“Rapid technological developments and globalisation have brought new challenges for the protection of personal data.”
REGULATION (EU) 2016/679 OF THE EUROPEAN PARLIAMENT AND OF THE COUNCIL
of 27 April 2016
on the protection of natural persons with regard to the processing of personal data and on the free movement of such data, and repealing Directive 95/46/EC (General Data Protection Regulation)
We are now finally in the “final countdown” phase of Regulation (EU) 2016/679, AKA the GDPR. It will soon be legally obligatory for companies who process personal data of anyone residing within the EU to abide by this regulation. Which means you are probably getting loads of emails asking for you to review changes to privacy policies across the board.
Classmethod Europe GmbH pledges to adhere to the regulation as we continue to serve Europe with leading AWS cloud solutions.
Personally, as a “data subject” residing in the EU, I appreciate the GDPR. I believe in it’s principles, and I believe that it is a “step in the right direction” in so far as empowering people to be more in control of the information that they make public.
It sets the groundwork for companies to see their customers more as citizens and less like dollar signs. Companies are now legally bound to treat the data that people give them with respect, and are responsible in ensuring it’s safety. “Let your customers know that their property is in good hands” type of thing. The GDPR is like the “golden standard” as to what the EU government believes is the level of respect, care and work ethic a person’s identity should command even if it’s in digital format. Data travels incredibly fast. It can be in one country, and appear across the globe in a matter of clicks. The GDPR is making a protocol for the people they are responsible for. The “data subjects” on their turf.
For businesses however, it’s a whole different story. It can be stressful, confusing and extremely vague in certain areas. The regulation is a combination of a contract, a guidebook, an instruction manual for member states, authorities, and companies - on top of what feels like a million of rules and specifications.
I was part of the team that was responsible for making sure that we are prepared, if for whatever reason a supervisory authority wanted to audit us.
Part of my preparation was doing a lot of what most people today would do. I googled. I also youtubed, I read the Wikipedia article, I took assessment tests, I read blogs, and went to events hosted by Mindspace. But what I found to be the most helpful in understanding the GDPR was reading the official “REGULATION (EU) 2016/679 OF THE EUROPEAN PARLIAMENT AND OF THE COUNCIL of 27 April 2016”.
It was not an easy read. It’s around eighty-eight pages, and it took me roughly 3 days to get through it. (I might have skimmed through some parts sshhh..). I will post bits and pieces of it throughout this blog. I will also post links at the end of the article which I found to be helpful for anyone who might be interested in learning more about the GDPR.
PSA- I am in no way an expert, I cannot offer legal advice. I don’t want to be sued. Please. That being said, I hope I can give some sort of insight into what the GDPR taught me on a personal level and on a business level. So, let’s get to it.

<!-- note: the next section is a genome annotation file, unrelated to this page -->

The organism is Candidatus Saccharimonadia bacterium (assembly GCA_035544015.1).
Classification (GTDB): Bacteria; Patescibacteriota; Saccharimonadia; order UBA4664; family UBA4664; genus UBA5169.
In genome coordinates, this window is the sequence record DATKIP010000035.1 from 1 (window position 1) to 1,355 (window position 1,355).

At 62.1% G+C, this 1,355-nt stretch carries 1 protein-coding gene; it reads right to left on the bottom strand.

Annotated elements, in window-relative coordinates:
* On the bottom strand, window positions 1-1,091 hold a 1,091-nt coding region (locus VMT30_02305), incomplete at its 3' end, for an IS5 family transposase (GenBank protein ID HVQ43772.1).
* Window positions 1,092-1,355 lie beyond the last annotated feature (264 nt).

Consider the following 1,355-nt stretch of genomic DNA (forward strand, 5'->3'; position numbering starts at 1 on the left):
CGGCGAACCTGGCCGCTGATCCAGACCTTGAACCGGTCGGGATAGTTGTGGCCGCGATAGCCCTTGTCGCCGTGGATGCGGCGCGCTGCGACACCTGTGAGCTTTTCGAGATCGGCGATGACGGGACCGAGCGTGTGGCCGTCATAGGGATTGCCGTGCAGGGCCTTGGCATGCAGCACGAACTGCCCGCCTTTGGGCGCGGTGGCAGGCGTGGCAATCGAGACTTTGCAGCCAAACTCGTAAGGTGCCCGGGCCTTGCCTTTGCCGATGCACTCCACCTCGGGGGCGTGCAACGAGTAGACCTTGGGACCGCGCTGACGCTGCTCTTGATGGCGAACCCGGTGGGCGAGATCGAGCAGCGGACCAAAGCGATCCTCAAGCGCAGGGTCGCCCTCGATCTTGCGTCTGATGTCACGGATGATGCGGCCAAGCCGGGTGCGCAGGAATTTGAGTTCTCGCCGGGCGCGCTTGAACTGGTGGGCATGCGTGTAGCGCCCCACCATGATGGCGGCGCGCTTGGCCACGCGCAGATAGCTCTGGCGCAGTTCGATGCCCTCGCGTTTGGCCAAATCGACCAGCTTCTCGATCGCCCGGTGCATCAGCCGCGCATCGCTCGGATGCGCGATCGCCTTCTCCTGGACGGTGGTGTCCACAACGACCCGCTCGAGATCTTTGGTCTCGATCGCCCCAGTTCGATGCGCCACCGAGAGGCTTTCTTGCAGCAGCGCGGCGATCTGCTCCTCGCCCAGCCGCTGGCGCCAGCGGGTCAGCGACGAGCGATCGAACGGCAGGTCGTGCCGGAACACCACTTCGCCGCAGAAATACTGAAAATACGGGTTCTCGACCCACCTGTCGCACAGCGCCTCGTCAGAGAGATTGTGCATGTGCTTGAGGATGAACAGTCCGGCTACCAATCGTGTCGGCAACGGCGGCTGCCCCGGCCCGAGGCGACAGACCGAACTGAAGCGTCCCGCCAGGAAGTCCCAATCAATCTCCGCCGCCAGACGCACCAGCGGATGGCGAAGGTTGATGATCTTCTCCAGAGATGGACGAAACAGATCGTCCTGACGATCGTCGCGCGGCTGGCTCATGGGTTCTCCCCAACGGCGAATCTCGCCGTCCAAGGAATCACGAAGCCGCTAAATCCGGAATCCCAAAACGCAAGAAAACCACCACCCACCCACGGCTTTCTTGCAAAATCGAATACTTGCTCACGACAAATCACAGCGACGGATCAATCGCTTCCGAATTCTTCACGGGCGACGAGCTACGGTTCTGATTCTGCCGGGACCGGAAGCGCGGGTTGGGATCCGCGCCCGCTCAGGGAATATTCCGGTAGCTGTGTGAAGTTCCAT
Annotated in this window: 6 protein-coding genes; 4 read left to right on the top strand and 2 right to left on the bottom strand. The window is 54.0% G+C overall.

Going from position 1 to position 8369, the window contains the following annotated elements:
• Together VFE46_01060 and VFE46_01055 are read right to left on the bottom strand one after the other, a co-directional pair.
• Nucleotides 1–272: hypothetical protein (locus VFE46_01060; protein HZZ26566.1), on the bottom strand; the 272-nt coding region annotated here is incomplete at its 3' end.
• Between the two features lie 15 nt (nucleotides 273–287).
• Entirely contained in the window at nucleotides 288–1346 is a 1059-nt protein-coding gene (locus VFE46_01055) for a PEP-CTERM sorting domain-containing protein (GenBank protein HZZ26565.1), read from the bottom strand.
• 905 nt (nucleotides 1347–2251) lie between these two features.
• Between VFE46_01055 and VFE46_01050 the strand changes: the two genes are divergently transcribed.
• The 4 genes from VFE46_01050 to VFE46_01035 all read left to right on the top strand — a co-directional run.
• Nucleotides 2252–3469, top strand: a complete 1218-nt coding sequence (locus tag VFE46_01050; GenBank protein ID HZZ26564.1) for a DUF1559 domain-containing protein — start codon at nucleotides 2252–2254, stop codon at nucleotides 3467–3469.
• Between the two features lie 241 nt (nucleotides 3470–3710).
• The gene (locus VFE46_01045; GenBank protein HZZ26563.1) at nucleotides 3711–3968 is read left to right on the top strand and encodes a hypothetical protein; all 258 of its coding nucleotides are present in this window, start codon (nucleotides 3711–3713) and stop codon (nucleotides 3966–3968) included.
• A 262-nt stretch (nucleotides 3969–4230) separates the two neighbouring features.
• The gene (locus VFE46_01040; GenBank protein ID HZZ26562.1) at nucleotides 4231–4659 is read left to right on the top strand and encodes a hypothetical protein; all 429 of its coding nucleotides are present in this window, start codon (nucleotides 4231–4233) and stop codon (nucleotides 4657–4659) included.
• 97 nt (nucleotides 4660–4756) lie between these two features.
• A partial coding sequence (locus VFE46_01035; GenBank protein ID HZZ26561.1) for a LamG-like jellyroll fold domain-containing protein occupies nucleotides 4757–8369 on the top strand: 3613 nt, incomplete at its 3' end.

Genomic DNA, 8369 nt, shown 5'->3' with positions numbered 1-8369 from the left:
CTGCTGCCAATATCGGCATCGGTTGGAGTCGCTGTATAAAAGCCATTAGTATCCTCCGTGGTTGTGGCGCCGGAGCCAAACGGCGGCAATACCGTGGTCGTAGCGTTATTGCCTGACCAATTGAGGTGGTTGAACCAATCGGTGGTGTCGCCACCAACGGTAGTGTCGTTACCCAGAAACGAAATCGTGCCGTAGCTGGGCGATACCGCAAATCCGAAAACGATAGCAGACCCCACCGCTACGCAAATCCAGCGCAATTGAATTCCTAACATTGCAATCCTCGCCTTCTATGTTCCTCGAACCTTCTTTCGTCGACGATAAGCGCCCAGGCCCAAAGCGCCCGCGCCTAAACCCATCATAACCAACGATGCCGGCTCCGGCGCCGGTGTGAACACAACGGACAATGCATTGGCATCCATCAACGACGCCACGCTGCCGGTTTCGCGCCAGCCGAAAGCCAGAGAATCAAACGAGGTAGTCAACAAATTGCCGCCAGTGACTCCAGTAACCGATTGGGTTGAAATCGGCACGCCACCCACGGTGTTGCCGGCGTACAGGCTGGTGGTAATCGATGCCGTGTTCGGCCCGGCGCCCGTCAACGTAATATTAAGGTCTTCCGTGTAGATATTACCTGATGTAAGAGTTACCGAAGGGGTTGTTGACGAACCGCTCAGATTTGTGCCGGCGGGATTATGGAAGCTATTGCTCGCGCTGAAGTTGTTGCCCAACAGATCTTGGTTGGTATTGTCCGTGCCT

To easily follow along with the way the Regulation was written here are some not so common key terms:
- “Controller”– The data controller is someone in a company who determines the purpose(s) and the means by which personal data is processed.
- “data processing”– anytime a company, either through automation, or manually does anything with data.
- “data subject”– you, me, anyone with a pulse. (you have to be a living person to legally claim GDPR rights).
- “personal data” – any bit of information, such as an IP address, or a full name, that can link back to a natural person.
The purpose of the GDPR, and what it intends to accomplish
The following is an excerpt from the:
Official Journal of the European Union on May 4th 2016
|“ 1. This Regulation lays down rules relating to the protection of natural persons with regard to the processing of personal data and rules relating to the free movement of personal data.
Chapter 1, Article 1
- Opening paragraphs of the GDPR paragraphs 6 and 7
Just allow all that that to sink in for a second. The GDPR is a huge game changer. I know I sound like a GDPR cheerleader, but as an American where right to be forgotten is far from being achieved, I am super grateful to be a beneficiary of this new law.
Which brings me to just one of the rights stated in the GDPR which I stand to gain:
The right to be forgotten
So now I can say “I invoke my right to be forgotten, please.” Oh the power! (I’m exaggerating a bit here.)
The right to be forgotten, or the right to erasure will probably be extremely beneficial for teenagers, who would like any personal data they provided, taken down from any platform. Think about it, kids these days are doing all kinds of weird things like putting laundry detergent in their mouths, (God help us). They can now request to have such data deleted before applying for a job as an adult.
Which brings me to another new thing about the GDPR .
Specific regulations concerning the data of children.
How the GDPR plans to protect the data of children.